For Earth Day, Read This Beautiful Icelandic Book

When Bjork blurbs a book using fully 8 exclamation points (“A true pioneer!!!!!!!!”), that’s probably all the motivation you need to read it. But I’m going to add my two cents: this Earth Day, you should read Oddny Eir’s slim, inventive feminist-environmentalist hybrid novel/journal/essay collection, Land of Love and Ruins.

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The best books we read in 2016

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Sons and Lovers by D.H. Lawrence

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I’ll be honest: I expected to hate Sons and Lovers. I wanted to finally read D.H. Lawrence for the first time, but a 19th century novel about a young man who is emotionally stunted by his overbearing mother sounded far too pseudo-Freudian for my taste. But I was surprised to find that within the first fifty pages, all of the characters were meticulously drawn at a nearly Jamesian level of psychological nuance, and that the “overbearing mother” was the most sympathetic and fascinating character of the piece. Sons and Lovers is, ostensibly, the story of a young man’s coming-of-age, but really, it’s a story about the fallibility of family bonds, in which they are as fragile yet sticky as strands in a spider web.

Acquired: at a flea market in Iceland, where Sons and Lovers was the only Lawrence novel they had. Continue reading →

Rereading Watership Down In the Age of Terrorism and Trump

Someone once asked me, if I could force everyone on earth to read one book in order to make the world a better place, what book it would be. The answer was easy, and it’s only gotten easier with time: Watership Down, Richard Adams’ epic novel about bunny rabbits (seriously), the extravagantly tattered paperback I’ve read over and over since I was nine, following a group of rabbits as they travel to a new home and found a new society. It’s purportedly for children, though Adams makes no perceptible effort to simplify his prose for younger readers; and anyway, lately it seems like Americans could use a grade-school-level lesson in civic values. Suddenly so many of us seem willing to trade away long-standing principles of democracy in exchange for a false sense of security from terrorism, or from the imaginary Mexican rapists supposedly pouring over the border. Those principles are so interwoven in the fabric of our daily life that it’s easy to take them for granted; rereading Watership Down always reminds me what a struggle it is to shape a healthy society out of chaos.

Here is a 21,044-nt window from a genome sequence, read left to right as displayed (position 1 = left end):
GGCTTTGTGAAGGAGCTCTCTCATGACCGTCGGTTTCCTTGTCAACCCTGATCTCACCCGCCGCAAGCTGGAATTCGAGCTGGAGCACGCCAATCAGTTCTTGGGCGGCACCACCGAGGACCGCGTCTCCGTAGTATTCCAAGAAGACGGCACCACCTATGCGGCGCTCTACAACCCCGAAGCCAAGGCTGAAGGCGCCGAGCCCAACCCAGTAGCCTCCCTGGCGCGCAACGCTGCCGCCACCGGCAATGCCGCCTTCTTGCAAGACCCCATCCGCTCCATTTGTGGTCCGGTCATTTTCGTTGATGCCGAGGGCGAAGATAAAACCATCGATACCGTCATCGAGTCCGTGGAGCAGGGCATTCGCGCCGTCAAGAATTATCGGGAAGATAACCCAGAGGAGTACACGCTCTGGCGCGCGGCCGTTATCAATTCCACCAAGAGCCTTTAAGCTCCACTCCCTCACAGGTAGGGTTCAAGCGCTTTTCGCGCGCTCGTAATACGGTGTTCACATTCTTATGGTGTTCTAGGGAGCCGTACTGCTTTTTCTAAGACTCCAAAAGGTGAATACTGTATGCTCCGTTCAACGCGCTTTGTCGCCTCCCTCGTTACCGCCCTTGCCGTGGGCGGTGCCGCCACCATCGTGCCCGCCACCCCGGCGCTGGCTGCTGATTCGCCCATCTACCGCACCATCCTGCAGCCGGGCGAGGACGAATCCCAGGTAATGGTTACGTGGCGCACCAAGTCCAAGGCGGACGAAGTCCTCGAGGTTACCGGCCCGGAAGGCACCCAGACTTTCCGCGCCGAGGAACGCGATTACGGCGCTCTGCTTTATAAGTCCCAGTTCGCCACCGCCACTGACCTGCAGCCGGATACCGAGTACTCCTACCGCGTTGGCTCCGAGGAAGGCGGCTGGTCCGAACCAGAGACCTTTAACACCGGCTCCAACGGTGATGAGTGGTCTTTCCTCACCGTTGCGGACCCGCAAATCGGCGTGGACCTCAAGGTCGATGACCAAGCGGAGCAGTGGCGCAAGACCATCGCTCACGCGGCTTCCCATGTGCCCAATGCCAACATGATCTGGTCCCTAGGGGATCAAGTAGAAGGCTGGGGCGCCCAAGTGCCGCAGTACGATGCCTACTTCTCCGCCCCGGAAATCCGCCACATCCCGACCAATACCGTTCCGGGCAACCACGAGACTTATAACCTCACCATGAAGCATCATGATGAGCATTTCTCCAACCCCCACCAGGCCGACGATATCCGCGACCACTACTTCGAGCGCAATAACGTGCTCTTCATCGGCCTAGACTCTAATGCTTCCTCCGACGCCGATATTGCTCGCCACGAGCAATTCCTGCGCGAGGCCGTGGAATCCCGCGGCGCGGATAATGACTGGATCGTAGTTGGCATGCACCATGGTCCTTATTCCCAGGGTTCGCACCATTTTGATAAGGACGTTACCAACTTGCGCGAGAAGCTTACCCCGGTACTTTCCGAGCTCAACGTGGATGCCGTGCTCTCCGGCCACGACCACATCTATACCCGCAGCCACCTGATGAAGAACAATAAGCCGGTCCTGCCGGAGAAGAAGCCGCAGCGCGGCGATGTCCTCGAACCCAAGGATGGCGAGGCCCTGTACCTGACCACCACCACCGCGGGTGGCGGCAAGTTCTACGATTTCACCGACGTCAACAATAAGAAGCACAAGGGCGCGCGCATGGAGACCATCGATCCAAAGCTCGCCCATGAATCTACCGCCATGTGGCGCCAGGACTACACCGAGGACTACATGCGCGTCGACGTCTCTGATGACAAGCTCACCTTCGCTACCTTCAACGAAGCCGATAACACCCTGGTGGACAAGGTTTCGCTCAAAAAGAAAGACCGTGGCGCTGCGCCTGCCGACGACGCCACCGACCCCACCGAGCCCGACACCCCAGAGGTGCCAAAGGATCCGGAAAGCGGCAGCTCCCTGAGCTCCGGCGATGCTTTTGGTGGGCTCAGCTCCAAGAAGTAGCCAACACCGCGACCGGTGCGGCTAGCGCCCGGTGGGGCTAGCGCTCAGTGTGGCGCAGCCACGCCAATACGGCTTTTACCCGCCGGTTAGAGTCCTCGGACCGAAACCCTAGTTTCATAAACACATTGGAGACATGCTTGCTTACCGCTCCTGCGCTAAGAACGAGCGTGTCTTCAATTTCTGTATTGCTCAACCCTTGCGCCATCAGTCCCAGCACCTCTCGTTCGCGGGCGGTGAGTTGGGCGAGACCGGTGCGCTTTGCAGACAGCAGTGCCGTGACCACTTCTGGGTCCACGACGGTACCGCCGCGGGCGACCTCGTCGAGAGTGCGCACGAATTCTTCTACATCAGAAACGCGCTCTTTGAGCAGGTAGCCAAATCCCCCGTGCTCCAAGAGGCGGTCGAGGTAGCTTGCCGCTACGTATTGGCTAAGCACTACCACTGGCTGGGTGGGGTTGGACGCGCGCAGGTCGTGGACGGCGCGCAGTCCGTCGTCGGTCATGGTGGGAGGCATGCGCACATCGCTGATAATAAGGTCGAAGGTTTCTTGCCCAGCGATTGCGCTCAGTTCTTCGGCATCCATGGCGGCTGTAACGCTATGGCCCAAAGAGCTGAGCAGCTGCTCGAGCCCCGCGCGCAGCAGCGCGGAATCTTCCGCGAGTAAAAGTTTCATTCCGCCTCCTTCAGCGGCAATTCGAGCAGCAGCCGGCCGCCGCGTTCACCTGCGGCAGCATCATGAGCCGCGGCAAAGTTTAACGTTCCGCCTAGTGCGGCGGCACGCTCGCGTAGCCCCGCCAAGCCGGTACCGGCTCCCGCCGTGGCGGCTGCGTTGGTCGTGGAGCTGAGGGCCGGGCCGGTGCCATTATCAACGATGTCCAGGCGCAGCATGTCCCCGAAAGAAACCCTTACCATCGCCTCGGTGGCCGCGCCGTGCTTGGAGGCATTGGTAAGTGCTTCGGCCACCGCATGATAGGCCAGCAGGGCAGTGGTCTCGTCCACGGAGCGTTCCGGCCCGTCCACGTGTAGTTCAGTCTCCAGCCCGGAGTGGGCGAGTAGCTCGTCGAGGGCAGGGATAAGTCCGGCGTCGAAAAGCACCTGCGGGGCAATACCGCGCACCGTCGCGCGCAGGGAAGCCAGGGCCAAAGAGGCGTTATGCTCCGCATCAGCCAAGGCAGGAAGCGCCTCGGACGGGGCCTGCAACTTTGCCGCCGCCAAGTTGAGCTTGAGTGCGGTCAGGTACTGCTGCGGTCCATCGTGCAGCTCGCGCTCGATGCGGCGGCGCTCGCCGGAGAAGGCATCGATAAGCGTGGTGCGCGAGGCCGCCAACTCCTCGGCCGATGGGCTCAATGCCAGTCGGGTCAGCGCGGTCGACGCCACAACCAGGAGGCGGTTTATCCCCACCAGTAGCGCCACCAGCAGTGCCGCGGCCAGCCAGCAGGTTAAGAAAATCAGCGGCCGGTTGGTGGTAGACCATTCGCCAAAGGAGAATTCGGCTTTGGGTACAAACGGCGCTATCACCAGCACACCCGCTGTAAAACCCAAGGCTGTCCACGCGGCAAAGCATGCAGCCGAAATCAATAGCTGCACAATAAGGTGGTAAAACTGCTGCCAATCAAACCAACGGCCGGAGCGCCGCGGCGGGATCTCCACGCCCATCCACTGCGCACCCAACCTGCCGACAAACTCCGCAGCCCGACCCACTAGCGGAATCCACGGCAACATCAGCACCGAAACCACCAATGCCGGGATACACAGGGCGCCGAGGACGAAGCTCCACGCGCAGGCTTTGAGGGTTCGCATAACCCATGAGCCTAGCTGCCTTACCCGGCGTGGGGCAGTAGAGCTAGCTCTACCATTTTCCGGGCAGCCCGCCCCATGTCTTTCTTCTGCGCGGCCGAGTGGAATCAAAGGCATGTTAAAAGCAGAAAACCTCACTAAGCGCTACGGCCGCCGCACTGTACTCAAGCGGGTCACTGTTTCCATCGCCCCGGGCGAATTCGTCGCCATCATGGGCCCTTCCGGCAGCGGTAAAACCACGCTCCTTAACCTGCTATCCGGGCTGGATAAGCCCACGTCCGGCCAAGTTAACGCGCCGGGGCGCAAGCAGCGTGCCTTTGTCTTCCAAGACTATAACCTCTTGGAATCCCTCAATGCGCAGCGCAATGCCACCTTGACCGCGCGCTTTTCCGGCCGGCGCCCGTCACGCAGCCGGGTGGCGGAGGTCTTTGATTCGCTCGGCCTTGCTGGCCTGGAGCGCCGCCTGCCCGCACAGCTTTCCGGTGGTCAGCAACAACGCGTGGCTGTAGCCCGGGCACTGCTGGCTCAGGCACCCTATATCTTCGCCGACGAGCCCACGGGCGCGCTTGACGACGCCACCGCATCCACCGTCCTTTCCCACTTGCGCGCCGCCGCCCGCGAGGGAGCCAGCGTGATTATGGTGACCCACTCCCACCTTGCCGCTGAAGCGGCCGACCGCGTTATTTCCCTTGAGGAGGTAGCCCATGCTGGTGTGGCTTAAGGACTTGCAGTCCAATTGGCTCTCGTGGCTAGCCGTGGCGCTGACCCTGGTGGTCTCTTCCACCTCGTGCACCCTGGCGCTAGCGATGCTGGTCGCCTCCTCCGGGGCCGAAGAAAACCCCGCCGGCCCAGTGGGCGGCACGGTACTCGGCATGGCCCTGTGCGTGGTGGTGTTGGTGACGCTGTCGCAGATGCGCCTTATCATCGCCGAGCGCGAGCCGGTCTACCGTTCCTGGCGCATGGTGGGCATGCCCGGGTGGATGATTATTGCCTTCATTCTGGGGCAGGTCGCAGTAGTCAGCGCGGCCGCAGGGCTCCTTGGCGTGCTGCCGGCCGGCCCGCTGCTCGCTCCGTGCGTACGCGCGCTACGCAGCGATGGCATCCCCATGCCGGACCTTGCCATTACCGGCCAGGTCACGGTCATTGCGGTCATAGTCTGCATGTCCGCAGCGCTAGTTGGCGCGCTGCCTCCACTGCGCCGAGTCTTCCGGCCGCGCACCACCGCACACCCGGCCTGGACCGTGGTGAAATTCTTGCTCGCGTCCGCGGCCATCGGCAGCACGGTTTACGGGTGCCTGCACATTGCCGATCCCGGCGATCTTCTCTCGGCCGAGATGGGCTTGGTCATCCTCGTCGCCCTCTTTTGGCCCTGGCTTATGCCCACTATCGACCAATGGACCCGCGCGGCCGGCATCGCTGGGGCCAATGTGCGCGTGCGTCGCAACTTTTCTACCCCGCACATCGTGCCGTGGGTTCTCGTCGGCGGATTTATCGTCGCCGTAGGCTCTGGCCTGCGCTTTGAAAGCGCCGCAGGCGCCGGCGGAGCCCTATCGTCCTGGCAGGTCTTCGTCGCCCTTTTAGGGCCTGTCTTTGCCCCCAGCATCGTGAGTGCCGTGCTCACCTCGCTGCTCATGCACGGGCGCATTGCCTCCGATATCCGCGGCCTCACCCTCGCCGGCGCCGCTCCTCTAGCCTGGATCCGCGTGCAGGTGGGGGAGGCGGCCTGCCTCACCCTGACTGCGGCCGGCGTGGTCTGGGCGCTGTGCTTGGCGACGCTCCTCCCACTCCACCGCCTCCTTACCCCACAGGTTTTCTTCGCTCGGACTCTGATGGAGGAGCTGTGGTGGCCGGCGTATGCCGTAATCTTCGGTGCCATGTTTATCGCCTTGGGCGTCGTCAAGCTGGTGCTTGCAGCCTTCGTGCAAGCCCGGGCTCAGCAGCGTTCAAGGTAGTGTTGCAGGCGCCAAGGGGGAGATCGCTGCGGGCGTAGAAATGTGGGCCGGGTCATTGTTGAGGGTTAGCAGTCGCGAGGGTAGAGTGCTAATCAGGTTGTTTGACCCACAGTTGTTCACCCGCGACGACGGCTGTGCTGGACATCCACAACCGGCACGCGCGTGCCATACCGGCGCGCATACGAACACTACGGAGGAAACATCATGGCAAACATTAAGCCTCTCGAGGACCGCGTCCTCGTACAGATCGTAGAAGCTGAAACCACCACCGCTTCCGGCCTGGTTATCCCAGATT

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A Running List of Clichés in Jonathan Safran Foer’s “Here I Am”

Jonathan Safran Foer’s latest, Here I Am, has received decidedly mixed reviews, and with good reason. While there are flashes of insight here and there, the struggles of the central family are fairly trite, and considering that Foer is regarded as one of the foremost literary novelists writing today, the prose is riddled with clichés. Here is the first installment of my running list documenting the most cringeworthy lines, from pretentious pontificating about the fact that “aloneness isn’t loneliness” (duh) to awkwardly sexist characterizations of teenage girls. Continue reading →

“The Ruined Garden” by Charles Baudelaire

My childhood was only a menacing shower,
cut now and then by hours of brilliant heat.
All the top soil was killed by rain and sleet,
my garden hardly bore a standing flower.

From now on, my mind’s autumn! I must take
the field and dress my bed with spade and rake
and restore order to my flooded grounds.
There the rain raised mountains like burial mounds.

(Translation of “L’Ennemi” by Robert Lowell)

A Poetic Society

The wind is blowing, blowing over the grass.
It shakes the willow catkins; the leaves shine silver.
Where are you going, wind? Far, far away
Over the hills, over the edge of the world.
Take me with you, wind, high over the sky.
I will go with you, I will be rabbit-of-the-wind.

–Richard Adams, Watership Down

I’m rereading one of my favorite books, Watership Down, in which a group of rabbits travel a great distance to found a new society. In the middle, they encounter a society full of strangely sad, yet remarkably well-fed, rabbits: and they encounter art for the first time. The melancholy poem above is the first poem the heroes have ever heard, and it both mystifies and unsettles them. As, perhaps, any good poem should.

Hannah Arendt on the T-word

And by the T-word I mean totalitarianism, of course.

Before they seize power and establish a world according to their doctrines, totalitarian movements conjure up a lying world of consistency which is more adequate to the needs of the human mind than reality itself; in which, through sheer imagination, uprooted masses can feel at home and are spared the never-ending shocks which real life and real experiences deal to human beings and their expectations. The force possessed by totalitarian propagandabefore the movements have the power to drop iron curtains to prevent anyone’s disturbing, by the slightest reality, the gruesome quiet of an entirely imaginary worldlies in its ability to shut the masses off from the real world. The only signs which the real world still offers to the understanding of the unintegrated and disintegrating masses whom every new stroke of ill luck makes more gullibleare, so to speak, its lacunae, the questions it does not care to discuss publicly, or the rumors it does not dare to contradict because they hit, although in an exaggerated and deformed way, some sore spot.

–Hannah Arendt, The Origins of Totalitarianism

If you have not read this book, this is an excellent time to read it. It has important insights not only on the workings of terror and totalitarianism–as above–but on the horrors of the plight of refugees in the modern world.